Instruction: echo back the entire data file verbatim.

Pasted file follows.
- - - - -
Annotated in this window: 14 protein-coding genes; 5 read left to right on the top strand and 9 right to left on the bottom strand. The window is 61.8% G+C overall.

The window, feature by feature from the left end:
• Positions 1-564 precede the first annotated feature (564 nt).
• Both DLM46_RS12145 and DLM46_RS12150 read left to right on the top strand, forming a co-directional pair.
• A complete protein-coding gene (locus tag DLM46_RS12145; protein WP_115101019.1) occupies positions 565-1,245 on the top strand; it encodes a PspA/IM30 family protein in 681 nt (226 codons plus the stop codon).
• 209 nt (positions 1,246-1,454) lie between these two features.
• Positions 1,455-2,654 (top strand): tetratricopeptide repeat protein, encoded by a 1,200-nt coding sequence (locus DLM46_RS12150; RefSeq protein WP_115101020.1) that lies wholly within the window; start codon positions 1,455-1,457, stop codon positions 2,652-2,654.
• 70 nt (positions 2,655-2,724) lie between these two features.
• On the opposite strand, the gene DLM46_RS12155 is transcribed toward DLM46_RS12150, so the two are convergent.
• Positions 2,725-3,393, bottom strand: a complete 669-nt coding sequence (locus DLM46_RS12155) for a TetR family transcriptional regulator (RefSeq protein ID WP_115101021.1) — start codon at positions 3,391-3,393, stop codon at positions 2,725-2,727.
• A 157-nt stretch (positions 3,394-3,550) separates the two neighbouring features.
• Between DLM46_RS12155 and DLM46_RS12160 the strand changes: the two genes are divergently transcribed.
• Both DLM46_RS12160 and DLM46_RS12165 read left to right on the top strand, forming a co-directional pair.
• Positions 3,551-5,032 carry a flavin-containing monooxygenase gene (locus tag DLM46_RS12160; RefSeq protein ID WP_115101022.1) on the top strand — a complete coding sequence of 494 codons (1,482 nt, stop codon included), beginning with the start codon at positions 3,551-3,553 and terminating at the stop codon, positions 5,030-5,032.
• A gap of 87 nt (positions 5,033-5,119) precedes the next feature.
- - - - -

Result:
Annotated in this window: 14 protein-coding genes; 5 read left to right on the top strand and 9 right to left on the bottom strand. The window is 61.8% G+C overall.

The window, feature by feature from the left end:
• Positions 1-564 precede the first annotated feature (564 nt).
• Both DLM46_RS12145 and DLM46_RS12150 read left to right on the top strand, forming a co-directional pair.
• A complete protein-coding gene (locus tag DLM46_RS12145; protein WP_115101019.1) occupies positions 565-1,245 on the top strand; it encodes a PspA/IM30 family protein in 681 nt (226 codons plus the stop codon).
• 209 nt (positions 1,246-1,454) lie between these two features.
• Positions 1,455-2,654 (top strand): tetratricopeptide repeat protein, encoded by a 1,200-nt coding sequence (locus DLM46_RS12150; RefSeq protein WP_115101020.1) that lies wholly within the window; start codon positions 1,455-1,457, stop codon positions 2,652-2,654.
• 70 nt (positions 2,655-2,724) lie between these two features.
• On the opposite strand, the gene DLM46_RS12155 is transcribed toward DLM46_RS12150, so the two are convergent.
• Positions 2,725-3,393, bottom strand: a complete 669-nt coding sequence (locus DLM46_RS12155) for a TetR family transcriptional regulator (RefSeq protein ID WP_115101021.1) — start codon at positions 3,391-3,393, stop codon at positions 2,725-2,727.
• A 157-nt stretch (positions 3,394-3,550) separates the two neighbouring features.
• Between DLM46_RS12155 and DLM46_RS12160 the strand changes: the two genes are divergently transcribed.
• Both DLM46_RS12160 and DLM46_RS12165 read left to right on the top strand, forming a co-directional pair.
• Positions 3,551-5,032 carry a flavin-containing monooxygenase gene (locus tag DLM46_RS12160; RefSeq protein ID WP_115101022.1) on the top strand — a complete coding sequence of 494 codons (1,482 nt, stop codon included), beginning with the start codon at positions 3,551-3,553 and terminating at the stop codon, positions 5,030-5,032.
• A gap of 87 nt (positions 5,033-5,119) precedes the next feature.